Web Exclusives: PawPlus

January 29, 2003:

More logic problems

All the Frenchmen in the restaurant are gourmets.

Some of the gourmets are wine drinkers.

Does it follow that some of the Frenchmen are wine drinkers?

Seventy-eight percent of students given this problem at Sussex University by Stuart Professor of Psychology Philip Johnson-Laird, and colleagues drew that conclusion. It is plausible, but it certainly doesn't follow.

When the researchers replaced "wine drinkers" with "Italian," so that it read:

All the Frenchmen in the restaurant are gourmets.

Some of the gourmets are Italian.

What follows?

Only 8% say "Some of the Frenchmen are Italian." Same form, but background knowledge shows it's not plausible.


Philip Johnson-Laird says: Individuals search harder for counterexamples to preposterous conclusions.When the following two questions are asked one at a time of students,

How happy are you?

How many dates did you have last week?

The correlation between answers = .12

(Correlation runs between -1 and 1. A correlation of 0 means there is no relationship between two variables. A correlation of 1 would be a perfect positive correlation, such as, for example, between the number of hours a person who is paid hourly works and that person's paycheck. So, a correlation of 0.12 says there is very little relationship between these two variables when asked this way.)

If the order of the questions is reversed:

How many dates did you have last week?

How happy are you?

The correlation jumps to = .66

Reason: emotional reaction to the number of dates; when asked how happy, the mind is full of emotional reaction.Professor Psychology and Public Affairs Eldar Shafir studies decision-making. He has found that context is critical. "Instead of making decisions about outcomes in the world," he says, "people make decisions about outcomes as they are presented."


A guiding theme in a lot of the work he has been doing is that one needs to consider how a choice or decision is presented to someone, because that often leads to different preferences.Shafir says that a tendency for people to search for additional information can lead to inconsistent decisions. This is perhaps a lesson in humility ... we can be swayed by nuances.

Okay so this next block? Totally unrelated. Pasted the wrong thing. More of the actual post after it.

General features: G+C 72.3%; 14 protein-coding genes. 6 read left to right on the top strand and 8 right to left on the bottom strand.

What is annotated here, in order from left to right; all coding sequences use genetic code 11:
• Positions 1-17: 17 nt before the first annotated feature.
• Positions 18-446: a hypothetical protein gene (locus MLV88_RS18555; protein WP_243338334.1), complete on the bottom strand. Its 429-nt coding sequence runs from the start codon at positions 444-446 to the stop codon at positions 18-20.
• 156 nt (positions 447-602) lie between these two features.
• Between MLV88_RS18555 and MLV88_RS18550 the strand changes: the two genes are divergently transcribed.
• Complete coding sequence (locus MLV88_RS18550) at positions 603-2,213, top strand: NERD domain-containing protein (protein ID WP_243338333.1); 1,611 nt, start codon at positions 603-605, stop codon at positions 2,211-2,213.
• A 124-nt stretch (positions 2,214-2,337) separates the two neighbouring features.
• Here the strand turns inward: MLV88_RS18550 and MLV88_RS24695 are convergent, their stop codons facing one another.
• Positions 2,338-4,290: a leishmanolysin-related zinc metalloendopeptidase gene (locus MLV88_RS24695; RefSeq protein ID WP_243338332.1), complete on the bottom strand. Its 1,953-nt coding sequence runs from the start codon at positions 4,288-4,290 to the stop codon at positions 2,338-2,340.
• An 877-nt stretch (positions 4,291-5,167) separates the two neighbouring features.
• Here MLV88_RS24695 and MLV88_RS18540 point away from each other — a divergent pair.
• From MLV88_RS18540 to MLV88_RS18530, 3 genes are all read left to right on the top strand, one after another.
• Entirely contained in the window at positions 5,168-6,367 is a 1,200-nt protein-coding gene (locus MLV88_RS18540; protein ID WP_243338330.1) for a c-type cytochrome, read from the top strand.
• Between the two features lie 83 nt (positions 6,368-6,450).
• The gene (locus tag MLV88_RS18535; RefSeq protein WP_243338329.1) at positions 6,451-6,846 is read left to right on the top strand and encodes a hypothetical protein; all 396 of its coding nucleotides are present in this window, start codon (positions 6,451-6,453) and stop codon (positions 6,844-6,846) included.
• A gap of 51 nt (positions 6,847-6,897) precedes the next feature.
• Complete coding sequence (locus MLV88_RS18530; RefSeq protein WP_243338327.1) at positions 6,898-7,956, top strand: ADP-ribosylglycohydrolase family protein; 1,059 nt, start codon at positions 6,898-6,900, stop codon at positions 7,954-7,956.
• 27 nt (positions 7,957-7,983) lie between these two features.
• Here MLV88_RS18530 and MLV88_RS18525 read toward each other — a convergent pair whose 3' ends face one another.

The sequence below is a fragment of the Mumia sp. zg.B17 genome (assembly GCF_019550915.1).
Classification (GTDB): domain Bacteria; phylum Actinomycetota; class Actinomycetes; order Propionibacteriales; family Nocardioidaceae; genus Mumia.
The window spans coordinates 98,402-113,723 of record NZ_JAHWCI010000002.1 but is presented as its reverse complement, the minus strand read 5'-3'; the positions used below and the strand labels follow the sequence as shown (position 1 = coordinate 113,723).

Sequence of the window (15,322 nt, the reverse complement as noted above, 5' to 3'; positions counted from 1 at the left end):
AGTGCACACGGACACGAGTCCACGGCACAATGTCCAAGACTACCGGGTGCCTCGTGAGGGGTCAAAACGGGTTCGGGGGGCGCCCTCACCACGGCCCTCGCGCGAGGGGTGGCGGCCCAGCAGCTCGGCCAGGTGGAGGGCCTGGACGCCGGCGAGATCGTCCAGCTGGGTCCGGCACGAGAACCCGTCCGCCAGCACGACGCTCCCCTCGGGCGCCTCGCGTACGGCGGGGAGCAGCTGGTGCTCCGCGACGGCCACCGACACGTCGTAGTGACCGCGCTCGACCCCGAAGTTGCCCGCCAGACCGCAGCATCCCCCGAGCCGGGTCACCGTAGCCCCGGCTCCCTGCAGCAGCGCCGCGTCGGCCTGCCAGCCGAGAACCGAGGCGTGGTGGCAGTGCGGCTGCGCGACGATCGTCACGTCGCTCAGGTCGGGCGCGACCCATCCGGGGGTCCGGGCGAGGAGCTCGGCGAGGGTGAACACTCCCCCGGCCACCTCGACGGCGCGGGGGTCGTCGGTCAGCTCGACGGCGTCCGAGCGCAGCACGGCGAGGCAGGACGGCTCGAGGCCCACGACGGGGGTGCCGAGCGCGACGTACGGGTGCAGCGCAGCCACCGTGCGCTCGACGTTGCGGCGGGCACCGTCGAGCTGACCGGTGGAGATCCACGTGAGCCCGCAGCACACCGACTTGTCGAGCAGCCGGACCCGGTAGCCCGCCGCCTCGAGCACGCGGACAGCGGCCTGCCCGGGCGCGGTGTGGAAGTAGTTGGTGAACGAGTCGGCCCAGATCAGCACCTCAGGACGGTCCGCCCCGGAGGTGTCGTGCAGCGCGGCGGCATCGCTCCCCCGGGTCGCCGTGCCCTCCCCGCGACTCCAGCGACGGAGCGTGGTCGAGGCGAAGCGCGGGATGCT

For example: The following scenario was presented to experienced nurses affiliated with kidney dialysis centers:

A 68-year-old relative needs a kidney transplant. You are a suitable match. Would you donate?

56% Yes

4% No

Another group of nurses presented with the same scenario, but instead told:

It is not known if you are a suitable match. Would you be tested?

69% Yes

31% No [therefore, would not donate]

If you indicated a willingness to be tested and the test indicated you were a suitable match, would you donate?

93% Yes

7% No

So, overall, of this group, 55 of 85 or 65% say Yes to donation, 35% say No


The following two problems were devised by Peter Wason, who was Phil Johnson-Laird's thesis adviser. Wason Selection Task

You are presented with four cards on a table, each has a number on one side and a letter on the other. You see only one side. Which cards should you turn over to determine whether the following rule is valid?

RULE: If a card has an even number on one side, then it will have a vowel on the other.

Here are the cards as you see them:

2 5 E S

Answer: The logically correct answer is to choose the 2 (to see if there is a vowel on the other side) and the S (to see if there is an even number on the other side). It doesn't matter, for the validity of the rule, what is on the other side of the 5 card or the E card.


THOG Problem

Suppose that there are four possible kinds of objects:

an unhappy dodecahedron

a happy dodecahedron

an unhappy cube

a happy cube

Suppose as well that I have written down on a hidden piece of paper one of the attitudes (unhappy or happy) and one of the shapes (dodecahedron or cube). Now read the following rule carefully:

An object is a GOKE if and only if it has either the attitude I have written down, or the shape I have written down, but not both.

I will tell you that the unhappy dodecahedron is a GOKE. Which of the other objects, if any, is a GOKE? Answer: Happy cube. If unhappy dodecahedron is a GOKE, it means that the questioner has written down one of the two attributes "unhappy" or "dodecahedron" and the opposite of the other. The possibilities:

Unhappy cube implies that unhappy dodecahedron is a GOKE or happy cube is a GOKE

Happy dodecahedron implies that happy cube is a GOKE or unhappy dodecahedron is a GOKE